3. 3. FEBRUARY 20133BLOOMBERG BUSINESSWEEK RESEARCH SERVICES Methodology Bloomberg Businessweek Research Services (BBRS) launched a survey and research program in summer 2012 to discover and analyze the views of C-level and line-of-business executives around the world on the drivers of operational performance and ways that decision support can be strengthened. The survey also sought to uncover what types of new information technology executives are deploying or actively considering to improve their financial and operational performance. The goals of this program included: n Better understanding how midsize and large organizations view the state of their operational performance at the present time and their plans for the next few years. n Examining the operational performance of five key corporate functions: sales, customer service, finance, operations/ production and supply chain. n Better understanding the level of involvement of operational and C-level officials in various functions outside their primary function. n Identifying the role of technology in supporting efforts to improve operational excellence. This research program included both quantitative and qualitative components: n A global survey of director-level or above executives at midsize and large companies from around the world. A total of 318 director-, vice president- and C-level executives responded to the July 2012 survey. For more information about the demographics of the survey, refer to the “Methodology” charts, at right. n In-depth telephone interviews with C-level and other senior executives at the following organizations: n Bigelow Tea n CBIZ n FM Global n Rush University Medical Center n The Dow Chemical Company n Telephone interviews were also conducted with: n A former CFO who now teaches at Harvard Business School n The Founder of The CFO Alliance n A CFO who is on the board of The CFO Alliance BBRS and the author of this report, Mary Driscoll, a senior research fellow at APQC, a non-profit business research firm, are grateful to all the executives who provided their time and insights for this project. This research project was funded by a grant from SAP but was written independently of this sponsor. The editorial department of Bloomberg Businessweek magazine was not involved in this project. Methodology Respondents by Region Respondents by Company Size Respondent by Industry Sector Respondents by Title *Total exceeds 100% due to rounding Respondents by Primary Function *Total exceeds 100% due to rounding Source: Bloomberg Businessweek Research Services, 2012 Asia: 34% North America: 37%Europe: 29% Small* ($100–$499 million): 15% Enterprise ($5 billion): 21% Large ($1–$5 billion): 35% Medium ($500–$999 million): 29% Other: 23% Retail/Wholesale: 16% Business Services: 11% Manufacturing/ Industrial: 34% Manager: 26% Vice President/ Senior VP/ Executive VP/General Manager: 29% Director: 13% C-Level: 33% Financial Services: 16% Customer Service: 15% Finance: 21% Operations/ Production: 24% Sales: 15% Supply Chain: 26% *1000 employees or more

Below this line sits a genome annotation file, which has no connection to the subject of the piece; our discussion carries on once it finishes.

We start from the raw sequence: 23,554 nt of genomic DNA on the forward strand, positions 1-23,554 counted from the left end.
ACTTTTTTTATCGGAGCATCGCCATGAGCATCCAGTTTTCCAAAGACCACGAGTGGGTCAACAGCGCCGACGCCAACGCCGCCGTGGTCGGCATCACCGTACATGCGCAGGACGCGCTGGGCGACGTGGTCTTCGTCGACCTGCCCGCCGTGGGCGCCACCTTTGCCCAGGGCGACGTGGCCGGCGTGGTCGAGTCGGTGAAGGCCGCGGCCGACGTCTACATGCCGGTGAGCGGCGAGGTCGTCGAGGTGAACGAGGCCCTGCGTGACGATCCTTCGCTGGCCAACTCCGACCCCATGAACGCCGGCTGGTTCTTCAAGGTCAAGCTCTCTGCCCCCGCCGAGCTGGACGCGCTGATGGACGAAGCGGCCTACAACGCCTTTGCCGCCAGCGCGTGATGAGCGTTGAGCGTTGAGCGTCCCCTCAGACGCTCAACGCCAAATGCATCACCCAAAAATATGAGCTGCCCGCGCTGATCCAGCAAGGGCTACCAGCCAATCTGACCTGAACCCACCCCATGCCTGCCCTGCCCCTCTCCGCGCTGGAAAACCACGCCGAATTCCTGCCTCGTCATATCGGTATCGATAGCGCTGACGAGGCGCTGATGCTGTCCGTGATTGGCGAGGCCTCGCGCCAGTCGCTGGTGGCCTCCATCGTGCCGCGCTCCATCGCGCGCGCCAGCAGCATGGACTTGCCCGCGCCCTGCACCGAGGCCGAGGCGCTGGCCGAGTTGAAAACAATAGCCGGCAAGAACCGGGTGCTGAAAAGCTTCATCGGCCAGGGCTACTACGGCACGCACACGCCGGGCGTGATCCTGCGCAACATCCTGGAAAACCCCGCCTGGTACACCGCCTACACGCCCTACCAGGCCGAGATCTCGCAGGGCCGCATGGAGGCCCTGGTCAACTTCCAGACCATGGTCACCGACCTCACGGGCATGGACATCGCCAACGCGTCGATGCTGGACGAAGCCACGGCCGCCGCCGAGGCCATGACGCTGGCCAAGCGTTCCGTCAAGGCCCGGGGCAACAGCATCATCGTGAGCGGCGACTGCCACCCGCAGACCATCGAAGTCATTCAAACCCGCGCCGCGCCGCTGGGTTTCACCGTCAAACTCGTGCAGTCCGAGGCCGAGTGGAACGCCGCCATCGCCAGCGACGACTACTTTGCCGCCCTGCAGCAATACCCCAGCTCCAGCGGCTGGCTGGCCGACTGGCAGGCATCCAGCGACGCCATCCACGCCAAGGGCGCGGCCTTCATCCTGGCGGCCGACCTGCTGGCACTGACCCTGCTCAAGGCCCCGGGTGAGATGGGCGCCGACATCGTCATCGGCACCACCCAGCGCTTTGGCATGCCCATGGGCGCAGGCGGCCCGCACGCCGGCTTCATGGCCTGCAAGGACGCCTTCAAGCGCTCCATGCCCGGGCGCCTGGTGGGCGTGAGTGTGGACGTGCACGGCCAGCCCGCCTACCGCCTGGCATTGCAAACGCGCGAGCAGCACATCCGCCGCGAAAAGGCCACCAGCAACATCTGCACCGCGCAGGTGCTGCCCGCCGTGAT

4. 4. FEBRUARY 20134BLOOMBERG BUSINESSWEEK RESEARCH SERVICES Executive Summary n Although a majority of financial executives surveyed expect the global economy will grow at a modest 3 percent per year or less, only 2 percent indicate a steep global economic decline is likely. n Similarly, the majority of executives (54 percent) expect their own organizations will remain stuck in a low-growth pattern for all of 2013. n While 57 percent indicate high unemployment to be the biggest factor hindering a significant pickup in global growth, 53 percent also cite the sovereign debt crisis as a major concern. n A large majority of executives regard decision support as a strategic lever, with 72 percent citing increased investment in IT to reduce costs, increase productivity and uncover new revenue opportunities as important to them. n Fifty-two percent of respondents are using dedicated analytical tools to enhance financial planning, forecasting and reporting, thereby improving the odds of achieving business goals. Meanwhile, 46 percent are involved in big data projects to utilize surging volumes of information. n Looking ahead two years, 40 percent of executives expect to speed decision-making by using real-time reporting rather than batch-processing data. And 37 percent expect to be using predictive analytics. Introduction The CFO’s role today has evolved well beyond traditional accounting/compliance duties and tracking which units botched or exceeded their revenue targets, according to an exclusive summer 2012 survey by Bloomberg Businessweek Research Services (BBRS). CFOs are now expected to play a central role in crafting strategy and creating value for investors and other key stakeholders. CFOs, and the professionals under their supervision, do this by serving as strategic business partners. And that involves collaborating with operating leaders throughout the organization to identify, quantify and compare opportunities and risks. It is important to put this expanded role of finance in the context of the world’s important economies, both the well- established ones and the emerging ones. Drawing on the findings of the BBRS survey, it is clear that executives do not expect to see a return of robust growth levels anytime soon. Key survey findings include: n Most executives expect to be contending with low economic growth (3 percent or less) for all of 2013. n The majority also expects their own organizations to remain stuck in a low-growth pattern for all of 2013. Despite the lackluster economy, well over half the executives surveyed report they are turning to advanced financial forecasting approaches to help them sort through the maze of challenges posed by the current business climate. Nearly as many expressed interest in acquiring new tools, such as real-time reporting software, to strengthen their positions. This research report provides insights, examples and recommendations on how finance professionals can collaborate effectively with operating managers to find the right strategic edge. The Evolving Role of Finance in a Constrained Global Economy The expanding role of finance as a strategic partner is particularly germane today with continued economic uncertainty in the United States and Europe—and slowing Figure 1 Economic Growth Globally—Just OK The world economy is expected to remain merely moderate. (Total does not equal 100% due to rounding.) Q. What is your expectation regarding the global economic outlook over the next 18 months? Strong global economic growth (more than 3% per year) Moderate global economic growth (less than 3% per year) No global economic growth Moderate global economic decline (less than 3% per year) Steep global economic decline (3% or more per year) Uncertain Source: Bloomberg Businessweek Research Services, 2012 26% 52% 11% 7% 2% 1%